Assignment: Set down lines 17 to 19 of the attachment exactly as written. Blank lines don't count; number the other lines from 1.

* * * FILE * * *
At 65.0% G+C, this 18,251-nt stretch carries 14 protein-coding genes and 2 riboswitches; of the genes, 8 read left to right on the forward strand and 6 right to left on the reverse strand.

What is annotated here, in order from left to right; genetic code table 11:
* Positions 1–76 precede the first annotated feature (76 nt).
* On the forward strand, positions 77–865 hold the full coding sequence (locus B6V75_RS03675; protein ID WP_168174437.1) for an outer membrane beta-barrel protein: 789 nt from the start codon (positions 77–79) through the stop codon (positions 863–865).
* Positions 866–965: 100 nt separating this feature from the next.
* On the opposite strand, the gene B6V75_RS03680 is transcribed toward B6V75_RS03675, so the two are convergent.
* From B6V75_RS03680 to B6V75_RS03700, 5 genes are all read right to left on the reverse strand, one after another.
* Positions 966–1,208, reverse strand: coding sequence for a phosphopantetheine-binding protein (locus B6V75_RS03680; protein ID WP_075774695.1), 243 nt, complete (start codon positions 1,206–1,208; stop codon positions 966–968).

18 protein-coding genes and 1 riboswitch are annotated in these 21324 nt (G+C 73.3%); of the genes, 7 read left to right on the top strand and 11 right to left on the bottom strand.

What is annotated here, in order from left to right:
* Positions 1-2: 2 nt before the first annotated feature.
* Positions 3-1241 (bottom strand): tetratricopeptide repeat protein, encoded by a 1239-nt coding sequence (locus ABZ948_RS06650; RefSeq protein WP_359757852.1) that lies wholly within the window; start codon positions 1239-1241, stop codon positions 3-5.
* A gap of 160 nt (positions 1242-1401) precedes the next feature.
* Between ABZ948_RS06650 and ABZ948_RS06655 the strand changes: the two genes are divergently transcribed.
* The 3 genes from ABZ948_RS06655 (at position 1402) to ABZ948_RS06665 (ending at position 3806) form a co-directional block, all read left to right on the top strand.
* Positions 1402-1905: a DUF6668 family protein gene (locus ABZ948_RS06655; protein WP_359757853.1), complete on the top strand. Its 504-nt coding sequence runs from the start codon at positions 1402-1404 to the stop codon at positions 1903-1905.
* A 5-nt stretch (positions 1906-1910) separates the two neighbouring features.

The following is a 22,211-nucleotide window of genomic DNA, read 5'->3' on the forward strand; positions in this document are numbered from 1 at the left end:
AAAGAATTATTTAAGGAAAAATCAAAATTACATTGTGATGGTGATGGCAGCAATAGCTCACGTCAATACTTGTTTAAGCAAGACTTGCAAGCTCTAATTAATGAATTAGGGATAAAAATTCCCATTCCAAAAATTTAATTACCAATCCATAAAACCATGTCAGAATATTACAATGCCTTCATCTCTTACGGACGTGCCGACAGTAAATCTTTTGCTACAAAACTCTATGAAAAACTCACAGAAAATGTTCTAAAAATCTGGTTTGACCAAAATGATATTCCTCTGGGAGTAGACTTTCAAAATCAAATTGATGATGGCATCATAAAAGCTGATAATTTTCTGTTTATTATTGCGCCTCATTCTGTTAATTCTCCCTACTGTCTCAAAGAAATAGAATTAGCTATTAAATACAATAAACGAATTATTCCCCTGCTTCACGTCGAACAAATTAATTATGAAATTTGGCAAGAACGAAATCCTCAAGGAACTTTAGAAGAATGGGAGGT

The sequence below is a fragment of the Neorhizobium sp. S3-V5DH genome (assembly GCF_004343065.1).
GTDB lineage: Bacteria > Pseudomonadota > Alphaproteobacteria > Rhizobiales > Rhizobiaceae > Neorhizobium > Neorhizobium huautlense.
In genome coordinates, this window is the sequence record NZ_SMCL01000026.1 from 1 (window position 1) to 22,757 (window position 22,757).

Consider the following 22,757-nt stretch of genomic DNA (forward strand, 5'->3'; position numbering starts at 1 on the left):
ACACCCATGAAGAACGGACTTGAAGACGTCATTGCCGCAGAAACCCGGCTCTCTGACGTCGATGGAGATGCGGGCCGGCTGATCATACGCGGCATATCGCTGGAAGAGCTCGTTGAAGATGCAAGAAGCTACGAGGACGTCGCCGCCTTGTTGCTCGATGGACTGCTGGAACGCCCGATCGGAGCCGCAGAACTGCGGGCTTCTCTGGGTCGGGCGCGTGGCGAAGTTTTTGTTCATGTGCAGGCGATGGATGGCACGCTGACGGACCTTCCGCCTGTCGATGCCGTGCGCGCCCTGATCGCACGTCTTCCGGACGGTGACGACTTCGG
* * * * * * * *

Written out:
* A 5-nt stretch (positions 1906-1910) separates the two neighbouring features.

The following is a 22,211-nucleotide window of genomic DNA, read 5'->3' on the forward strand; positions in this document are numbered from 1 at the left end:
AAAGAATTATTTAAGGAAAAATCAAAATTACATTGTGATGGTGATGGCAGCAATAGCTCACGTCAATACTTGTTTAAGCAAGACTTGCAAGCTCTAATTAATGAATTAGGGATAAAAATTCCCATTCCAAAAATTTAATTACCAATCCATAAAACCATGTCAGAATATTACAATGCCTTCATCTCTTACGGACGTGCCGACAGTAAATCTTTTGCTACAAAACTCTATGAAAAACTCACAGAAAATGTTCTAAAAATCTGGTTTGACCAAAATGATATTCCTCTGGGAGTAGACTTTCAAAATCAAATTGATGATGGCATCATAAAAGCTGATAATTTTCTGTTTATTATTGCGCCTCATTCTGTTAATTCTCCCTACTGTCTCAAAGAAATAGAATTAGCTATTAAATACAATAAACGAATTATTCCCCTGCTTCACGTCGAACAAATTAATTATGAAATTTGGCAAGAACGAAATCCTCAAGGAACTTTAGAAGAATGGGAGGT